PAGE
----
Nepal | July 16, 2019

Tourism entrepreneurs using brochures in Chinese language

Himalayan News Service

Pokhara, April 8

With an increasing number of Chinese tourists visiting Nepal, tourism entrepreneurs in Pokhara have started using brochures in Chinese language for first time.

Pokhara Tourism Council, Pokhara-based umbrella organisation of tourism entrepreneurs, took the initiative to facilitate Chinese tourists visiting Nepal.

“Generally Nepalis don’t understand Chinese and the Chinese tourists don’t feel comfortable with English either. Hence, we prepared promotional materials in Chinese language,” said Som Bahadur Thapa, chairperson of the council.

According to Thapa, the council has published 10,000 brochures in Chinese language.
The brochure has information about Pokhara, its major attractions, including caves, Seti Gorge, Davis Falls, museum, main religious sites, hill stations, festivals, various cultural programmes and amenities, among others.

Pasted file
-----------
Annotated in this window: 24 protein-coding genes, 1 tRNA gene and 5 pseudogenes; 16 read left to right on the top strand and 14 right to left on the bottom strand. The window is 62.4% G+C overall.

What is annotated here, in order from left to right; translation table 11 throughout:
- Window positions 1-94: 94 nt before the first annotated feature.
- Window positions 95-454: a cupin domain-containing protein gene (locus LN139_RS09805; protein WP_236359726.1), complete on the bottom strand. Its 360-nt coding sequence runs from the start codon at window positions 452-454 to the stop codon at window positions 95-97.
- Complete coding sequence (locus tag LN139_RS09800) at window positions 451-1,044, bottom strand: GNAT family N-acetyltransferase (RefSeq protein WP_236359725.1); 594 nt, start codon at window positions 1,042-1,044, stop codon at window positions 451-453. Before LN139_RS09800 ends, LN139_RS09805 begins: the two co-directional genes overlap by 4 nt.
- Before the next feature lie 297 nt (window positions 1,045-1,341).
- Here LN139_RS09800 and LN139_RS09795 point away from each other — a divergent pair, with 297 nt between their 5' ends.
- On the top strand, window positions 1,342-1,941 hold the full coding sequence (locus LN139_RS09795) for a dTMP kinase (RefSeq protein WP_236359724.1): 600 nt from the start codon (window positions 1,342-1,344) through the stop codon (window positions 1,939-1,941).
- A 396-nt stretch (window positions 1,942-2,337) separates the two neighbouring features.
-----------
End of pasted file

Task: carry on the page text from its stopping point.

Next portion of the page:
The entrepreneurs are planning to distribute the brochures to Chinese tourists and upload them online, as per the council.

Gopi Bahadur Bhattarai, chairperson of Restaurant and Bar Association Nepal, Pokhara chapter, said opening of hotels and restaurants targeting Chinese tourists was on an increasing trend in Pokhara.

“In the past few years, around a dozen restaurants have been set up in the Lake City targeting Chinese visitors. The number of hotels and restaurants with Chinese investment is also increasing in Pokhara,” said Bhattarai.

Naresh Bhattarai, operator of Mount Kailash Resort, said though the arrival of Chinese tourists had declined after last year’s powerful earthquake and blockade along Nepal-India border points, it has gradually increased of late, said the entrepreneurs.

Tourist arrivals from other countries has also increased of late, said Bharat Raj Parajuli, chairperson of Western Regional Hotel Association, Pokhara.

Of the Chinese tourists visiting Nepal, more than 60 per cent visit Pokhara, he said.
Meanwhile, Govinda Raj Pahari, a member of National Tourism Promotion Committee, said it was necessary to teach tour guides and hotel staff Chinese language to tackle language barrier.


A version of this article appears in print on April 09, 2016 of The Himalayan Times.


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